“Also,” he says, “Lee reminds me in some ways of my father.”

    At the heart of Lee’s story is one of the monumental choices in American history: revered for his honor, Lee resigned his U.S. Army commission to defend Virginia and fight for the Confederacy, on the side of slavery. “The decision was honorable by his standards of honor—which, whatever we may think of them, were neither self-serving nor complicated,” Blount says. Lee “thought it was a bad idea for Virginia to secede, and God knows he was right, but secession had been more or less democratically decided upon.” Lee’s family held slaves, and he himself was at best ambiguous on the subject, leading some of his defenders over the years to discount slavery’s significance in assessments of his character. Blount argues that the issue does matter: “To me it’s slavery, much more than secession as such, that casts a shadow over Lee’s honorableness.”.....




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  6. #56
    Veteran Member Dutch's Avatar
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    Quote Originally Posted by Djinn View Post
    That wouldn't change the fact that Lee led armies against his own country, to kill Americans.
    Lee's "own country" was virginia.

  7. #57
    Veteran Member Dutch's Avatar
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    Quote Originally Posted by boontito View Post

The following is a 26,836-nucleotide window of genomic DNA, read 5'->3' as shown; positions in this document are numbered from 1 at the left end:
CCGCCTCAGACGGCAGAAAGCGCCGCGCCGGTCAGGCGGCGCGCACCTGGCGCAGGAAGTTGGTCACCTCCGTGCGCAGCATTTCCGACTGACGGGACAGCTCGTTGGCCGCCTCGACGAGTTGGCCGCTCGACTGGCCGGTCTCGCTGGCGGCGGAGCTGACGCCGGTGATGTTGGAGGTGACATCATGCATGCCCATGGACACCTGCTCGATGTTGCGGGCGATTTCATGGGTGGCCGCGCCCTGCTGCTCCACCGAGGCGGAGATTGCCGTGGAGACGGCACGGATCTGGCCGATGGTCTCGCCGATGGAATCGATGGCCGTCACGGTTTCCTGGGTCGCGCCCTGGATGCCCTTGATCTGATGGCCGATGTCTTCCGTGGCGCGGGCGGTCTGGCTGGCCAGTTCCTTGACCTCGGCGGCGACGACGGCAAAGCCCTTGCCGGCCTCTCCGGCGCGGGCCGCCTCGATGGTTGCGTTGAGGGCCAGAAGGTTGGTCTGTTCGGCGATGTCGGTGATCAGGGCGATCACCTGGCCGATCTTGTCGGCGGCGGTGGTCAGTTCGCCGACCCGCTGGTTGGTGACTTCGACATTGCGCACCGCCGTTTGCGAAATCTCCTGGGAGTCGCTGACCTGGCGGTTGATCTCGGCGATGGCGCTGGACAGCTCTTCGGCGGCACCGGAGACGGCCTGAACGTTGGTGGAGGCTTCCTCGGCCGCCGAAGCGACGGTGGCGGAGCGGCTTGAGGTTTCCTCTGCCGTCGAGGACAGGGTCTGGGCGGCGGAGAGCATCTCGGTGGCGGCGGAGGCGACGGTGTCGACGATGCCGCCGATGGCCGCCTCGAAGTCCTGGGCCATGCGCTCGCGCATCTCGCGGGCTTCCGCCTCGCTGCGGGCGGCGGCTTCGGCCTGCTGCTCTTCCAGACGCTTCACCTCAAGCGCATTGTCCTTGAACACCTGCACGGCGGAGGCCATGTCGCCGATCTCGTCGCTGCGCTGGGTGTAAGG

You know... both men led large marches in various parts of the country.
    So, you're answering your own posts now?


  8. #58
    Nuisance Factor Yeti 8 Jungle Swing Champion, YetiSports 4 - Albatross Overload Champion, YetiSports7 - Snowboard FreeRide Champion, Alu`s Revenge Champion boontito's Avatar
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    Quote Originally Posted by Dutch View Post
    To me its slavery, much more than secession as such, that casts a shadow over Lees honorableness......
    I like the part you bolded. I wondered why you didn't bold this part though?

  9. #59
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    Quote Originally Posted by DebateDrone View Post
    An estimated 300,000 marchers marched in this MLK Day Parade.




    Not one rebel flag in sight.


    There is no dual holiday. Segregationists can honor whomever whenever...But don't call it a holiday.


    Sedition and Treason are not honorable.
    It's been over 100 years. I think it's time for people to let go of the hate.

  10. #60
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    Quote Originally Posted by TennesseeRain View Post
    Ha ha ha - it took me a minute to realize that you didn't mean me (Wrong Tennessee person)

    Here's the story about having brine rubbed on the backs of his recently whipped slaves:



    Civil War Stories: The Fugitive Slaves of Robert E. Lee | Crossroads of War
    I would never insult you like that...